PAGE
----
Hearing screenings are extremely important for both children and adults, as hearing loss impacts all aspects of life. A study from 2015 found that an estimated 1 million people, ages 20 years and older, living in Arizona have clinically significant hearing loss in one or both ears (Muller et al., 2015).
Hearing loss has a significant impact on employment. Adults with hearing loss earn 40 to 45% less and are unemployed at a rate of 10 to 50% greater than the national average, depending on the severity of their loss (Ruben, 2000). Hearing screenings can help identify adults that may not be aware of their hearing loss and how it is impacting employment.
Once those individuals with hearing loss are identified, hearing aids can provide numerous benefits. Overall quality of life and cognitive memory has been shown to improve with hearing aids.
One study shows that adults fit with hearing aids report benefits in the areas of communication as well as improved quality of life (Chisolm et al., 2007). Doherty and Desjardins (2015) examined the effects of hearing aid use on auditory working memory function in adults. Scores significantly improved on the auditory working memory tests for those using hearing aids while there was no improvement for age-matched control participants who were not fit with aids.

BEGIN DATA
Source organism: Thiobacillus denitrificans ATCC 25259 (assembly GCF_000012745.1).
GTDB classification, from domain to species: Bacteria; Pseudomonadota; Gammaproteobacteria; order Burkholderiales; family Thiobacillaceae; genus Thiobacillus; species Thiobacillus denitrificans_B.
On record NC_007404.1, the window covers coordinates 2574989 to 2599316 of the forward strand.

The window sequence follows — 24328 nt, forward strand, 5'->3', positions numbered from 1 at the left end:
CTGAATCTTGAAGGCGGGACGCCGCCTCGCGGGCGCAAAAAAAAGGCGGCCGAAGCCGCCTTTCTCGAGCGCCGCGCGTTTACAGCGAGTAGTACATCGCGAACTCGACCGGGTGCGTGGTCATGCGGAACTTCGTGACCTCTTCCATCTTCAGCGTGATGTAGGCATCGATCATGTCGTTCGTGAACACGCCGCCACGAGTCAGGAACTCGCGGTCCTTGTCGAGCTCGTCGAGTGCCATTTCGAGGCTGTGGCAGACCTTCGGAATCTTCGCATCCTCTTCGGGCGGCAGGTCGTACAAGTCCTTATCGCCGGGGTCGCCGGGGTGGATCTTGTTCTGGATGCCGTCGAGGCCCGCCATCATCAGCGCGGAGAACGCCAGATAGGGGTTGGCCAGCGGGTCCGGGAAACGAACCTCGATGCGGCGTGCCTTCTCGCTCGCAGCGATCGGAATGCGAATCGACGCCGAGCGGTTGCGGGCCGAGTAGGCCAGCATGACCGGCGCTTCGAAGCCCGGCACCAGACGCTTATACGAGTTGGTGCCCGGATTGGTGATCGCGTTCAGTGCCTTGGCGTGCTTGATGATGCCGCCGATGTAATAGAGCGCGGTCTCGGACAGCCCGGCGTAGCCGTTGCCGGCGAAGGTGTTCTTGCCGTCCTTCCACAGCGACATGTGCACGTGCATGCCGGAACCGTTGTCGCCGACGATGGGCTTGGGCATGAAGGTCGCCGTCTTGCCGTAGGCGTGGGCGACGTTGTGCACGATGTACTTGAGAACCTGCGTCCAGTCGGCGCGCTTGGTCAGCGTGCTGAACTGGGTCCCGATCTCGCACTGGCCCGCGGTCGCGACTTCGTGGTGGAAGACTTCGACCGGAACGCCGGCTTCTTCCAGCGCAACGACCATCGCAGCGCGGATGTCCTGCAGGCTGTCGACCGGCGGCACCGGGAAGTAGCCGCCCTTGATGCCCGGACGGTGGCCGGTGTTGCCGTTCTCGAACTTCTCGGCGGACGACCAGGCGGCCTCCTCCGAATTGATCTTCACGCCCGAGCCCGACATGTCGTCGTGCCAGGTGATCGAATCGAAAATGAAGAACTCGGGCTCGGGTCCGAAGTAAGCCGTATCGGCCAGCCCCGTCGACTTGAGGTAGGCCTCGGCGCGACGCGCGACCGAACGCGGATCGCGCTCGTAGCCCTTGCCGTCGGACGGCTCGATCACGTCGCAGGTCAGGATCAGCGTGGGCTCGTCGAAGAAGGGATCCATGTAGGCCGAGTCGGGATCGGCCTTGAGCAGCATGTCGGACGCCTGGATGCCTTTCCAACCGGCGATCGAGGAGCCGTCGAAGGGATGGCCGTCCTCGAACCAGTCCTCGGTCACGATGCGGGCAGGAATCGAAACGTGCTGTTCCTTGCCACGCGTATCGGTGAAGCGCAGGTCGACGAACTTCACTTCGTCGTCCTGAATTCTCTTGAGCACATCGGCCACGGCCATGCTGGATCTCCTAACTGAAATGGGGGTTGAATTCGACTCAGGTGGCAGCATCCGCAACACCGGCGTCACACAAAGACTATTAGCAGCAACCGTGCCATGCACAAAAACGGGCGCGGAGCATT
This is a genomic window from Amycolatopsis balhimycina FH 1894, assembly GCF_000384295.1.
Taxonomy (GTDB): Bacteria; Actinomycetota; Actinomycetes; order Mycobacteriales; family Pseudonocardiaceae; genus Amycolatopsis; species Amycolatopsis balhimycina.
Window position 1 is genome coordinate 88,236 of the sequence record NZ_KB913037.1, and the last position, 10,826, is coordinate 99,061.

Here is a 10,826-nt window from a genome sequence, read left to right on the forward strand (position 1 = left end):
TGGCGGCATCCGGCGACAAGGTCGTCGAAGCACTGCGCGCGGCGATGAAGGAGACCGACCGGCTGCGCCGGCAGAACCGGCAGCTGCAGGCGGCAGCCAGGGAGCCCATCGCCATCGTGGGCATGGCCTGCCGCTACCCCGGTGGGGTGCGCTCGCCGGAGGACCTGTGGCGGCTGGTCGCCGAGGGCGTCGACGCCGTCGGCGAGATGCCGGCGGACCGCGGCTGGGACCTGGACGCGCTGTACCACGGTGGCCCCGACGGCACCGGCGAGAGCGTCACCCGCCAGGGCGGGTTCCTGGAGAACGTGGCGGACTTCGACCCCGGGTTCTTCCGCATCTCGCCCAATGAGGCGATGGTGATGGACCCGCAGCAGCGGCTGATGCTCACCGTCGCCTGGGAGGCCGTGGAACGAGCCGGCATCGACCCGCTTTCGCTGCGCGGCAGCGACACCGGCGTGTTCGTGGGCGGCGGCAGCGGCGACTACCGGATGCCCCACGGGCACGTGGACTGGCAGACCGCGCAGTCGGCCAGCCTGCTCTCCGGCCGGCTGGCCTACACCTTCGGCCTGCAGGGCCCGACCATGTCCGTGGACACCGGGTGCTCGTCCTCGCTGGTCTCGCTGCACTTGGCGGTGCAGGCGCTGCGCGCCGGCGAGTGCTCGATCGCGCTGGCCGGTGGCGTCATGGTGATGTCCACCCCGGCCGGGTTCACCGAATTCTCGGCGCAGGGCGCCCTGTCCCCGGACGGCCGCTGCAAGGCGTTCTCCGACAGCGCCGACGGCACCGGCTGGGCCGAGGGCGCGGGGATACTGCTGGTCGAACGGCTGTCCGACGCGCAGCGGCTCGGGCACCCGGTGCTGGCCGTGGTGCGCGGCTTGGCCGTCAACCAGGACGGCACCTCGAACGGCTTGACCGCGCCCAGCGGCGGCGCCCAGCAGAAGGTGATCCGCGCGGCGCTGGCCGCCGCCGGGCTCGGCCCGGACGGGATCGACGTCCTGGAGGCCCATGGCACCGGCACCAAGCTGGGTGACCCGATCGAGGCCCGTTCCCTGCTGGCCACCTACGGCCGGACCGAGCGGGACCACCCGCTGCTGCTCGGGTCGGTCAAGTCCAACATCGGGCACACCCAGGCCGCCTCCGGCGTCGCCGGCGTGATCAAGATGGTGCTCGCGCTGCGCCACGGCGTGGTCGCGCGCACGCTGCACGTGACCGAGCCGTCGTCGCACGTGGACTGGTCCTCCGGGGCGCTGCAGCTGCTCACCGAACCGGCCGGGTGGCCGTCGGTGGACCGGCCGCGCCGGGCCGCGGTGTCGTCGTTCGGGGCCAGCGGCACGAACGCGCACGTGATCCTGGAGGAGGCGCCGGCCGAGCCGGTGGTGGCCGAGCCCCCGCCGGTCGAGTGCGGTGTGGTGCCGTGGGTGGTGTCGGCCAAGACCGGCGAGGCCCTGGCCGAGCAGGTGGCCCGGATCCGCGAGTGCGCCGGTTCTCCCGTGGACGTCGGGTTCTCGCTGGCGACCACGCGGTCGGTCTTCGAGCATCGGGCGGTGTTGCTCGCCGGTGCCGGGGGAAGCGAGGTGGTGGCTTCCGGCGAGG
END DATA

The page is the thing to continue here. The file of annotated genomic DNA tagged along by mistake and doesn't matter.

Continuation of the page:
Even though there are clear benefits of hearing aid use, very few individuals with hearing loss actually utilize hearing aids.
According to the National Institute of Deafness and Other Communication Disorders (NIDCD), fewer than 16% of individuals with hearing loss ages 20 to 69 have used hearing aids and fewer than 30% of individuals with hearing loss ages 70 and above have used hearing aids.
Identification and treatment are the keys to help those with hearing loss have successful employment, improve quality of life, and maintain cognitive abilities. Identifying individuals with hearing loss is the first step. Hearing screenings help identify people who may not be aware of their hearing loss.
Primary care physicians play a crucial role in hearing screenings. Outdated forms of screening, such as the whisper test or finger rub test should not be used due to the lack of standardization and sensitivity. Simple pure tone screening tools are available and can be used to perform a quick in office screening. If your physician doesn’t have this type of screening tool, please come in for your diagnostic hearing exam.
For more information about hearing screening, hearing loss, and the latest in hearing instruments, please contact Oro Valley Audiology, Inc by phone: (520) 825-4770 or email: OroValley@hearintucson.com